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Album Review: The Replacements - Live At Maxwell's 1986

If you know me personally at all then you ought to know that The Replacements are one of my my all time favourite bands. Yes, you don’t need to mention the irony that my favourite band stopped making new music one year before I was even born, I am perfectly aware. However, ever since I first heard them, I have had an affinity for their music.  I remember picking up the album Tim for the first time and I was blown away by their sound. Something so raw and, for lack of a better term, un-perfect in their sound drew me to them. It was instant love and still to this day there hasn’t been another band that makes me feel the way The Mats (look it up) do. Ever since I made that purchase I have made it a personal mission to get everything they ever recorded. As I’m sure many others already do. I have their records, the remastered CD’s, cassettes and much more. Still to this day I don’t think I have everything but I’m close. I even had the opportunity to see them live on their “reunion” tour in 2015, which was a night I will never forget. So, when I heard of a new live album from 1986 you could bet your last penny that I was going to get it.


For Sale: Live At Maxwell’s 1986 to give the full title, is the latest in The Replacements catalogue to be released and it’s probably the best sounding live recording of the band in this time period. The concert in question is being held right at the end of the band’s original lineup phase, 4th February 2986, Before lead guitarist, Bob Stinson, left the band. It really does sound immaculate. Of all the live recordings I have of the band from the original line up days, namely The Shit Hits The Fans from 1985, this one sounds the best and sounds like it’s captured the band at their finest. With them actually finishing songs on the setlist, the audio quality not churning up and the band sound tighter than they have on a lot of the past recordings. The first disc is a high octane rush of hits, like Color Me Impressed, Unsatisfied, and Kiss Me On The Bus. In all it’s a great mix of the first few albums. Including, what would be, a future Replacements classic in Can’t Hardly Wait, this sound would be officially released on the 1987 album, Pleased to Meet Me. Ending the first disc is their cover of Kiss’ Black Diamond. Which they released themselves on Let It Be, and to me is the more recognisable version of the song.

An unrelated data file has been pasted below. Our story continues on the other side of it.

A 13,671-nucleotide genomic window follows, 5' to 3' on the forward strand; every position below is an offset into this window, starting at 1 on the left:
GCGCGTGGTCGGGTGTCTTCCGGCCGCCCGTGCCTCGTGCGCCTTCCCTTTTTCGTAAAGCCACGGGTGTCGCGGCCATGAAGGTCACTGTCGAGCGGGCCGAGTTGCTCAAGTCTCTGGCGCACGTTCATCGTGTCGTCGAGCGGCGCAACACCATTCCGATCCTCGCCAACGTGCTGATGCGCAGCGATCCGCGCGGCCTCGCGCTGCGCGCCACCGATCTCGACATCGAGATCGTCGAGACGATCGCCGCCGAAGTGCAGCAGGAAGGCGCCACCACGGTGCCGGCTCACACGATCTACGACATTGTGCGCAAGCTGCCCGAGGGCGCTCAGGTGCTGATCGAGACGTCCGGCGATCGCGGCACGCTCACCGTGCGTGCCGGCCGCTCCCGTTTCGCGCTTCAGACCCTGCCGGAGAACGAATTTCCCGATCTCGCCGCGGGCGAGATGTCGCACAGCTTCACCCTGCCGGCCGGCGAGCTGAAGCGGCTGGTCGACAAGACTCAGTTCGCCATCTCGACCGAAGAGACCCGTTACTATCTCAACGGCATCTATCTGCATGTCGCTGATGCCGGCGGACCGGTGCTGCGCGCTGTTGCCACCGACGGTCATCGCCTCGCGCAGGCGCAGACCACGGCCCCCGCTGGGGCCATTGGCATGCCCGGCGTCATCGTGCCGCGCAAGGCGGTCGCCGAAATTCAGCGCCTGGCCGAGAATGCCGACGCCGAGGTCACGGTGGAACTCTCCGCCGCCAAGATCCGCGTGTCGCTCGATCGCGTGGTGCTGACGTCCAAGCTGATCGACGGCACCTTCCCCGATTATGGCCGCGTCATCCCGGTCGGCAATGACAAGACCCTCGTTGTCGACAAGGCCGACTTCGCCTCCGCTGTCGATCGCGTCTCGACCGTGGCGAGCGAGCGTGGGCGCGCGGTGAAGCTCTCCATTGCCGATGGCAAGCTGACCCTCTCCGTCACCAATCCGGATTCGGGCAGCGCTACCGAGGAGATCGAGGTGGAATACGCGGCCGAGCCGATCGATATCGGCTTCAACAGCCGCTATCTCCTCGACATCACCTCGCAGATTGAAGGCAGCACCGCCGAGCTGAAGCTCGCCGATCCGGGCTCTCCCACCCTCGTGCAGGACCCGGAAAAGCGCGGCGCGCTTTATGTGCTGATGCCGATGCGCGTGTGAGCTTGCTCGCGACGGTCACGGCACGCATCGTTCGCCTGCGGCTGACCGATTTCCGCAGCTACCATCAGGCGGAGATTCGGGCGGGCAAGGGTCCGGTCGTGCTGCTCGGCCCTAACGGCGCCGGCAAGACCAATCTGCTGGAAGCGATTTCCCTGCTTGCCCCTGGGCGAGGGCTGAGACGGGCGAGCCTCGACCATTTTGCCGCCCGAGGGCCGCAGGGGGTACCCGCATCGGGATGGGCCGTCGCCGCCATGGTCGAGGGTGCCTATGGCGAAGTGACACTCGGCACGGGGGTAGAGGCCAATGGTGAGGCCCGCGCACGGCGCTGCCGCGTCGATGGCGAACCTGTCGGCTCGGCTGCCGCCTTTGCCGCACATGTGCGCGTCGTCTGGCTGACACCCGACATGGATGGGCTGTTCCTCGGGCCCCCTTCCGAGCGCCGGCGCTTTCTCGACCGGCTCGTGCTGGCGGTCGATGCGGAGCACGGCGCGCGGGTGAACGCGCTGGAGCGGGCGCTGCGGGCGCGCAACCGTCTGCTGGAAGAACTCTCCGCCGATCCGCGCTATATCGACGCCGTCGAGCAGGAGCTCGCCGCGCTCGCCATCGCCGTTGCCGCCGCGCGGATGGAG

This live album really captures the feeling of an actual concert with the audience being audible and you can hear random people shouting between the songs. Also it doesn’t feel all the seemless with the band tweaking their sound and tuning their instruments between set, it really feels like a lot of the basement gig that I have been to. Every moment of the gig feels well captured, again not being born at the time of this concert, I couldn’t give a full detailed analysis or gig breakdown. Yet, just on my experience of this band and going to gigs in general, it all feels right. Starting out the second disc I was really taken off guard. It’s a better recorded version of Johnny’s Gonna Die that what was on the album. Really, it sound absolutely fabulous and is played with so much heart. I have to say everything about this live album is simply fantastic. The second disc packs a hefty punch as well with massive tunes like: Left of the Dial, I’m In Trouble, Answering Machine and their cover of the John Lennon hit Nowhere Man. If I could time travel back and just be at this concert, believe me I would, just to experience this set live must have been something.


I get it, my opinion may be moot in comparison to other music critics who were probably around when The Replacements were making it in the music world. I will say this, as a long time fan of the band, as someone who has all of their music and has travelled to see them live and as someone who holds their music in such high-regard. This album is worth getting. Just to her a part of music history and to hear The Replacements sound this good in their original form. To hear these songs played with passion and vigour without mistakes or them cutting the songs short. To hear the fans roar and sing-along with the band. It really is worth a listen, this is the Replacements in all of their splendour.